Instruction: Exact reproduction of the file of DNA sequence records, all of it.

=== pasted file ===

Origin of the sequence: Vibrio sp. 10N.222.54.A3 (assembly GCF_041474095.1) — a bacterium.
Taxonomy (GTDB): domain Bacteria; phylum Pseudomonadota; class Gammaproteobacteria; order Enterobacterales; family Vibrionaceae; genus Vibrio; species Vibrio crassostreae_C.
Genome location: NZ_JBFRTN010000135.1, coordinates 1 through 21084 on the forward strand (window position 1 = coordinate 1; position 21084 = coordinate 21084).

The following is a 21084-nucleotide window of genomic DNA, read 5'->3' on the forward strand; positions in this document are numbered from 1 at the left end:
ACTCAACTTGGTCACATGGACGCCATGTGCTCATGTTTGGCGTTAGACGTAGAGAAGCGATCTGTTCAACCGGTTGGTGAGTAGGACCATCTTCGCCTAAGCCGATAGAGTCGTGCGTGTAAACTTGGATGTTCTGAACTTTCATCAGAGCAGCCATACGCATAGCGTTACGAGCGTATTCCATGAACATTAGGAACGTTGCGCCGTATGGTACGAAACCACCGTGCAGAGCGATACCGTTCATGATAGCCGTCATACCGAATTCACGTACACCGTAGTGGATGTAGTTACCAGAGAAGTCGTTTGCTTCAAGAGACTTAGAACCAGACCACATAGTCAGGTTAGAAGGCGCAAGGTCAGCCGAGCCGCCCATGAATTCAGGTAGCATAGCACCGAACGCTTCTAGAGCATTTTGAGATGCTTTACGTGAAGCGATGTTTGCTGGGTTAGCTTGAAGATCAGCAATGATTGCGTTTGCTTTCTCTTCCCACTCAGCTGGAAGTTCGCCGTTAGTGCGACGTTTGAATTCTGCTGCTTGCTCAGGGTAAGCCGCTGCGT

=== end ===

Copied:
Origin of the sequence: Vibrio sp. 10N.222.54.A3 (assembly GCF_041474095.1) — a bacterium.
Taxonomy (GTDB): domain Bacteria; phylum Pseudomonadota; class Gammaproteobacteria; order Enterobacterales; family Vibrionaceae; genus Vibrio; species Vibrio crassostreae_C.
Genome location: NZ_JBFRTN010000135.1, coordinates 1 through 21084 on the forward strand (window position 1 = coordinate 1; position 21084 = coordinate 21084).

The following is a 21084-nucleotide window of genomic DNA, read 5'->3' on the forward strand; positions in this document are numbered from 1 at the left end:
ACTCAACTTGGTCACATGGACGCCATGTGCTCATGTTTGGCGTTAGACGTAGAGAAGCGATCTGTTCAACCGGTTGGTGAGTAGGACCATCTTCGCCTAAGCCGATAGAGTCGTGCGTGTAAACTTGGATGTTCTGAACTTTCATCAGAGCAGCCATACGCATAGCGTTACGAGCGTATTCCATGAACATTAGGAACGTTGCGCCGTATGGTACGAAACCACCGTGCAGAGCGATACCGTTCATGATAGCCGTCATACCGAATTCACGTACACCGTAGTGGATGTAGTTACCAGAGAAGTCGTTTGCTTCAAGAGACTTAGAACCAGACCACATAGTCAGGTTAGAAGGCGCAAGGTCAGCCGAGCCGCCCATGAATTCAGGTAGCATAGCACCGAACGCTTCTAGAGCATTTTGAGATGCTTTACGTGAAGCGATGTTTGCTGGGTTAGCTTGAAGATCAGCAATGATTGCGTTTGCTTTCTCTTCCCACTCAGCTGGAAGTTCGCCGTTAGTGCGACGTTTGAATTCTGCTGCTTGCTCAGGGTAAGCCGCTGCGT